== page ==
Abundant being doesn’t come according to the PREDICTABLE schedules of clock time. When it comes, you need flexible time to seize the moment. Relationships that foster abundant being require only not only much time together but time that’s highly flexible, allowing a great deal of freedom to respond and cultivate possibilities that appear. The need for flexible time makes cultivation of relationships of dialogical love difficult for those who are not married to each other. But the abundant being that appears with such rich relationships makes wrestling with time constraints well worth the effort. When time vanishes for a couple who are living in the fullness of time, it reappears when the demands of schedule time intervene. There is a sense in which the joy of time together is accompanied by a clock ticking in the background.”
Exploring this dialogical concept of relationships, we want to explore more fully the Eros/Psyche myth and how it applies to this present change in paradigms, altering relationships from what they have been into where they are now. We all have erotic natures which we tend to split off from our psyche, however we are coming to a point in our lives, where this EROS must fit with our own PSYCHology and move forward, unblocking the energy that will fulfill us ultimately as ONE.
The Myth of Us – Eros and Psyche
It is wrong to think that Love comes from long companionship or persevering courtship. Love is the offspring of a spiritual affinity, and unless that affinity is created IN A MOMENT, it will not be created in years or even generations.“The Broken Wings,” Kahlil Gibran
We are discussing, in depth and detail, the realistic, third dimensional relationship to the myth of Eros and Psyche, as well as the practicality of bringing the myths into reality, the reality of you and me, the US. In a relationship there is only ONE of US; the ability to see this demands an understanding of the beauty and the beast that lies within. We bring people into our lives to show us the way, whether it be within relationships, acquaintances, or significant others. There are many myths that represent the story of relationships, however, we are going to delve into the myth of Eros and Psyche and apply it to our reality here and now.
The story of Eros and Psyche is complex, but to simplify it, we will tell the myth in its simplicity and apply some of the concepts in later writings always to return to the basic premise of this mythological magical relationship between Eros/Cupid and Psyche. It is the story about how love and soul unite and spirituality and physicality become ONE.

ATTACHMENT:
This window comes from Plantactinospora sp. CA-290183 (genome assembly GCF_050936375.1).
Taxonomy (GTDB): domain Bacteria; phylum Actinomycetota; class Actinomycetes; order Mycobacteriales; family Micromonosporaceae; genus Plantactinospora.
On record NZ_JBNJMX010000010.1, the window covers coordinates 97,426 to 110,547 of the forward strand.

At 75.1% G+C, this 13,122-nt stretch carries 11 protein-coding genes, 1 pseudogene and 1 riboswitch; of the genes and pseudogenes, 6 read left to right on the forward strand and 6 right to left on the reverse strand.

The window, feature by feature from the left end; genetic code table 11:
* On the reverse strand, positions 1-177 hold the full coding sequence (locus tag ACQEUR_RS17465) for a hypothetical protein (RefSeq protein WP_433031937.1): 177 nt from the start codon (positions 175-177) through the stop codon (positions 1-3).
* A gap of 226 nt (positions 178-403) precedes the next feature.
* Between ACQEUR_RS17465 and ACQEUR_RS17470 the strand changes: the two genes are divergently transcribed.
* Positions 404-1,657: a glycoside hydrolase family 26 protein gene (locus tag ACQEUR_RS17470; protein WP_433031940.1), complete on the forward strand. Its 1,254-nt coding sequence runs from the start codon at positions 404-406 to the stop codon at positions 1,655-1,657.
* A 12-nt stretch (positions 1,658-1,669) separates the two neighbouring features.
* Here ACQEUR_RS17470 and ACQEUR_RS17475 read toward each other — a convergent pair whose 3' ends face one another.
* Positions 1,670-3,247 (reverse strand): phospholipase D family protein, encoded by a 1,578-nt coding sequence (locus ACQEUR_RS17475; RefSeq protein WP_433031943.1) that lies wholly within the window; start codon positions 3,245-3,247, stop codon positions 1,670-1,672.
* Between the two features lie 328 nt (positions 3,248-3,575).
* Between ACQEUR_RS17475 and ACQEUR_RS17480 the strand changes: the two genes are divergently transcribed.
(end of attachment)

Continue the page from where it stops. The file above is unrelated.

Psyche was the daughter of a King and one of three daughters, who was beautiful, adored and mortal, so beautiful that she was beginning to oust the immortal alchemical goddess, Aphrodite. Aphrodite, of course, would have none of this, being the Goddess of Love and Beauty, so she sent her son Eros to make Psyche fall in love with the ugliest man in the world and marry him here enters the beast. Eros, after seeing Psyche, fell in love with her, pricked himself with his arrow and fell in love with her immediately erased all he had done to her and went away. Aphrodite, realizing that her son had not carried out his orders, cast her own spell on Psyche. Psyche was taken from her people, destined to marry a monster, leaving her people in distress and her parents wailing in the face of the FATES. The FATES had told her parents to take her to a mountain and leave her to the Beast. Eros, from this point on in the story, always stayed hidden, yet, at the same time, helped Psyche and always intervened on her behalf, unbeknownst to her. He remained in her life as the tone of Eros, the voice of mystical and spiritual merging, yet she did not know this and felt she was under the spells of Aphrodite, destined to be married to the monster Beast.
Psyche was able to glance at Eros, thinking he was the Beast, and at that moment, saw his godliness and his beauty and fell deeply in love with him. She accidentally spilled the oil from her oil lamp on him and he awoke to find her in deep grief and sorrow. Seeing her in grief, he flew out the window and for the first time she felt truly abandoned.
From this point on, Aphrodite realizes that there are tasks and tortures that Psyche needs to go through as she will not relinquish her son, Eros, to this contestant for the most beautiful in the world.
Through the story, there are tasks and Herculean types of maneuvers that Psyche must prove to win the love of Eros and merge him as a husband/lover. Zeus, the God of Olympus, finally bestowed upon these two his good graces; giving Psyche the drink of the gods, ambrosia, to create her as an immortal so that she could marry Eros and unite with him on Olympus. This is not the end of their struggles to attain an enchanted life, however, for our purposes, it is where we want to begin our more realistic story of relationships and the struggle between Eros and Psyche within.